Corporate responsibility has become a thing.
In fact, it was always a thing but just maybe unpopular with business thinking and very much out of step with the classical MBA-driven approach to business created in the last century.
The tide has turned. Good old-fashioned corporate greed is no longer acceptable, especially when executed at the cost of employees, the environment, taxation policy, and the community.
Over the last decade what we have seen is “stakeholder capitalism” being slowly overhauled by “sustainable capitalism”. Short-termism and focus on quarterly earnings usurped by long-term value creation. Growth for growths sake tempered with sustainable expansion.
The rise of online education and the unbundling of MBA frameworks should finally see off the old-world and usher in a sustainable age of capitalism as a bringer of value to society as a whole – as it did in the prophetic Keynesian dream 85 years ago.
What, practically, should responsible corporations look like, and how should they behave is one of the great dilemmas as we begin a new decade. Much is simple and well-documented stuff, but not all organisations are onboard yet. The doctrine might look something like:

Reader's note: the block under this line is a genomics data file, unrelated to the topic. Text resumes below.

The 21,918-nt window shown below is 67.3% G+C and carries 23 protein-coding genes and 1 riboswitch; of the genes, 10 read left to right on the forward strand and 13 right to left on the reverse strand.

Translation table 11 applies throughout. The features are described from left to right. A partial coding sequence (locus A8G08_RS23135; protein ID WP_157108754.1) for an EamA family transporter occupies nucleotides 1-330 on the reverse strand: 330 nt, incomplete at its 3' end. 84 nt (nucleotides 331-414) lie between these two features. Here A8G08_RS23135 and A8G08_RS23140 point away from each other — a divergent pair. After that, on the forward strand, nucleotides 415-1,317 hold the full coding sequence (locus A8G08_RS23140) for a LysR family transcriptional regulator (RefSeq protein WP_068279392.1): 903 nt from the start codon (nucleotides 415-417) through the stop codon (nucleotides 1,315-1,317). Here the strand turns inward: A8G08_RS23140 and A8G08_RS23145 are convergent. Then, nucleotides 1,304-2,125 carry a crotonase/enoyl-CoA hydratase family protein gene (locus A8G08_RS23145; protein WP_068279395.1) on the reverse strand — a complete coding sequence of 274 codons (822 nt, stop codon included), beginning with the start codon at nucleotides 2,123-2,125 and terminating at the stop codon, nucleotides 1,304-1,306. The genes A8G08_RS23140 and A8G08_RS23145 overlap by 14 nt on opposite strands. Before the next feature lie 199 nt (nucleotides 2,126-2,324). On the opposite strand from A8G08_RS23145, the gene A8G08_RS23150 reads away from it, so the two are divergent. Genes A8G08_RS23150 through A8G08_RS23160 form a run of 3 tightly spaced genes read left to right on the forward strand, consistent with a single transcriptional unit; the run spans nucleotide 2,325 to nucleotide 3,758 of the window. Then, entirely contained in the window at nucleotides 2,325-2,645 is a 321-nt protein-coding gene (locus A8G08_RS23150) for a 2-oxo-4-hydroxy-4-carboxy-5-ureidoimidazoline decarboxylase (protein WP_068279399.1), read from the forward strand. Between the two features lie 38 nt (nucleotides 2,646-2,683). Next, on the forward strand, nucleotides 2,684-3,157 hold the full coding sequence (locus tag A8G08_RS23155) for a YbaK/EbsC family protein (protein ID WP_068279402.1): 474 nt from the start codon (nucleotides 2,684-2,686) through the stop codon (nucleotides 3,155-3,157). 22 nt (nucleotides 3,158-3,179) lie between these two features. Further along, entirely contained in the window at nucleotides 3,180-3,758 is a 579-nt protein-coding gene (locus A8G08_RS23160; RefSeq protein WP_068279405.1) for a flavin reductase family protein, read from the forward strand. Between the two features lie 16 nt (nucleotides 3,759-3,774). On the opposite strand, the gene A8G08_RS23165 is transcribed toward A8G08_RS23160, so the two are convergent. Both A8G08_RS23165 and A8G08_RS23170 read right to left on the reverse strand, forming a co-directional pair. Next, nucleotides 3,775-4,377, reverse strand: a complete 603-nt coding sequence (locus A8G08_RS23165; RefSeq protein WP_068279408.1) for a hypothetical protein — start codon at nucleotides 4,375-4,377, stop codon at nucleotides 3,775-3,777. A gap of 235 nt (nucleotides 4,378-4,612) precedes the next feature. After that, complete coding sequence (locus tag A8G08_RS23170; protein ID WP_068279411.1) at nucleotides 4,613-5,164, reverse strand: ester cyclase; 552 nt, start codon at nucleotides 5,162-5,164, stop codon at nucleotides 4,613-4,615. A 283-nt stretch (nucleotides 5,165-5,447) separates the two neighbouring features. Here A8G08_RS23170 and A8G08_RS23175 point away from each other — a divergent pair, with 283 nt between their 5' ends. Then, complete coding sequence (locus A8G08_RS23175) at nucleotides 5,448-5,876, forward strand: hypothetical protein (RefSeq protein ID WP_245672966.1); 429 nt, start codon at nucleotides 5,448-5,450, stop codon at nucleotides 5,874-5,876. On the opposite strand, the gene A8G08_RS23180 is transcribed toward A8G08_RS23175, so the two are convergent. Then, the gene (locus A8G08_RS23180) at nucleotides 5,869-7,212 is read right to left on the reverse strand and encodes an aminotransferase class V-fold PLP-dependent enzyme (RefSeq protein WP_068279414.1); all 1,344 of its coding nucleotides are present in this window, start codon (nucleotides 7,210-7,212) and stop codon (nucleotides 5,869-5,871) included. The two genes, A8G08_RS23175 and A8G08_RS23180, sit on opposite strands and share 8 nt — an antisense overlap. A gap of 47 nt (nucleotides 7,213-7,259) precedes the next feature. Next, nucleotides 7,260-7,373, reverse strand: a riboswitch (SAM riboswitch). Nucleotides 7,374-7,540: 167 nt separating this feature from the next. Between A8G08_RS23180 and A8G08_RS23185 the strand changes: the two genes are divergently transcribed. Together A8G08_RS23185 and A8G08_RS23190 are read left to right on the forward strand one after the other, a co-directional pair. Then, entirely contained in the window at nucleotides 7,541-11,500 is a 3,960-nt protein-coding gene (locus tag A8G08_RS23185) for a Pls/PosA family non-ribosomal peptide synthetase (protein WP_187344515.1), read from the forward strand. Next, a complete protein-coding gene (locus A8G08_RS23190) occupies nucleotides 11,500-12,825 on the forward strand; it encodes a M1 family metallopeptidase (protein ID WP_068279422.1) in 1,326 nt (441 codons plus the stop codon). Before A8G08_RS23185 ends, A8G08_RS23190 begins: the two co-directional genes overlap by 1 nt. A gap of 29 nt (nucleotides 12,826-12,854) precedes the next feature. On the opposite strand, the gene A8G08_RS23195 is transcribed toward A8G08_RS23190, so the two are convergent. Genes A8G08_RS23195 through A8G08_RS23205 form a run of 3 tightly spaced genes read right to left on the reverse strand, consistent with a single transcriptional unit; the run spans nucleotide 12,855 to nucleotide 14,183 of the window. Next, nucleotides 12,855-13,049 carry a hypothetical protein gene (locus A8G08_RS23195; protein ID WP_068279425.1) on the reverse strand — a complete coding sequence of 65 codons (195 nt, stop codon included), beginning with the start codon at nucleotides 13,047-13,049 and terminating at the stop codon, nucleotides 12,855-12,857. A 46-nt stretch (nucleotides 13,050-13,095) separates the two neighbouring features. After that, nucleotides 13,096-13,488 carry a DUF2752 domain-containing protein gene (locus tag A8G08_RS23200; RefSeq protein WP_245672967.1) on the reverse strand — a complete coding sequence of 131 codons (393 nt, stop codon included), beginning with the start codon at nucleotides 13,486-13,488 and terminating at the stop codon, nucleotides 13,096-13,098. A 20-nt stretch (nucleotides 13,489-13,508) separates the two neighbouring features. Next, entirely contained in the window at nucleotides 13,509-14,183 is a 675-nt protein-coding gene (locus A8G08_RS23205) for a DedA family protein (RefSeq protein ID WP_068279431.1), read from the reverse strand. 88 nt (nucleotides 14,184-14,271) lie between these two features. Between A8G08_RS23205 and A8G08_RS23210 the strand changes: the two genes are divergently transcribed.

- Value measured expansion over unfettered growth
- Integrate environmental, social and governance into risk assessment
- Focus on sustainability: reversing consumption ills, reducing waste, consuming green energy and becoming carbon positive
- Align corporate compensation with long term goals and make sustainability part of those goals
- Replace or disrupt unsustainable products and services
- Regard the supply chain as your responsibility, it too must be sustainable, fair, and ethical
- Promote sustainability into business education at all levels
It may seem all just a bit too fluffy, or Marxist even, but there are simple things that most businesses can do as part of governance and corporate responsibility:
We should all become carbon positive, create ethical and fair supply-chains, grow slower and more managed, stop using and developing bad products and wasteful services, contribute to the community and its social fabric, and remove tax-minimising practices such as off-shoring and profit/dividend manipulation.
For smaller businesses, like ours, it’s pretty straightforward as we have 20/20 sight of our supply chain, pay our bills by return, are carbon positive, support local and national community initiatives, operate a 100% green energy policy, and have a carefully crafted business plan fit for the next decade.
Finally, and often overlooked, is the need to continually invest heavily into contemporary education as a method to understand risk, trends, and product/service trajectories. This “glimpse into a sustainable future” that comes from reading, learning, and adapting creates a naturally-forming sustainability compass. Or at least that’s what we’ve found.
And what of shareholder value? Well, a tightly executed, ethically strong, well managed business that treads lightly on the planet and gives back more than it takes will provide shareholder value for longer and more consistently than an all-consuming, out of kilter, corporate monster.